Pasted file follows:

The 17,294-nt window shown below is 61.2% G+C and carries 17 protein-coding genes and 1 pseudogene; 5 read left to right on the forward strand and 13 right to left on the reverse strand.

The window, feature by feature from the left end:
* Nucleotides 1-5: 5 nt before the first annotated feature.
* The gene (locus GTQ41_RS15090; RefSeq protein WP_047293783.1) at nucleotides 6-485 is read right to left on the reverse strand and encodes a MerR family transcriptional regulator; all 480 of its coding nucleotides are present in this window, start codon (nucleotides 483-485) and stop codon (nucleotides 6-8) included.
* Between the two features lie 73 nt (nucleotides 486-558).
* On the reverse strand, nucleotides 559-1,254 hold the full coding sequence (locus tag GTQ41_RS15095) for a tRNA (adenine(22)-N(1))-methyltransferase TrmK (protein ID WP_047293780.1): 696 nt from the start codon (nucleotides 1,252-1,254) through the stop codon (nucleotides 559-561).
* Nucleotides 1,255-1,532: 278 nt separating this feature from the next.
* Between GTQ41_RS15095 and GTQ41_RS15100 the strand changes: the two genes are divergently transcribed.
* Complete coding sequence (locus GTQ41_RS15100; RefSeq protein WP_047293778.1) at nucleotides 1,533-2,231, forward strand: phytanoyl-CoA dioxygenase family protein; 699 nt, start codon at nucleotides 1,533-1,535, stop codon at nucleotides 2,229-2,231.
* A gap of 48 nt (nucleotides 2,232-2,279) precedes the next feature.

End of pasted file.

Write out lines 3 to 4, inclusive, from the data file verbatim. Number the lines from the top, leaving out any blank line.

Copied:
* Nucleotides 1-5: 5 nt before the first annotated feature.
* The gene (locus GTQ41_RS15090; RefSeq protein WP_047293783.1) at nucleotides 6-485 is read right to left on the reverse strand and encodes a MerR family transcriptional regulator; all 480 of its coding nucleotides are present in this window, start codon (nucleotides 483-485) and stop codon (nucleotides 6-8) included.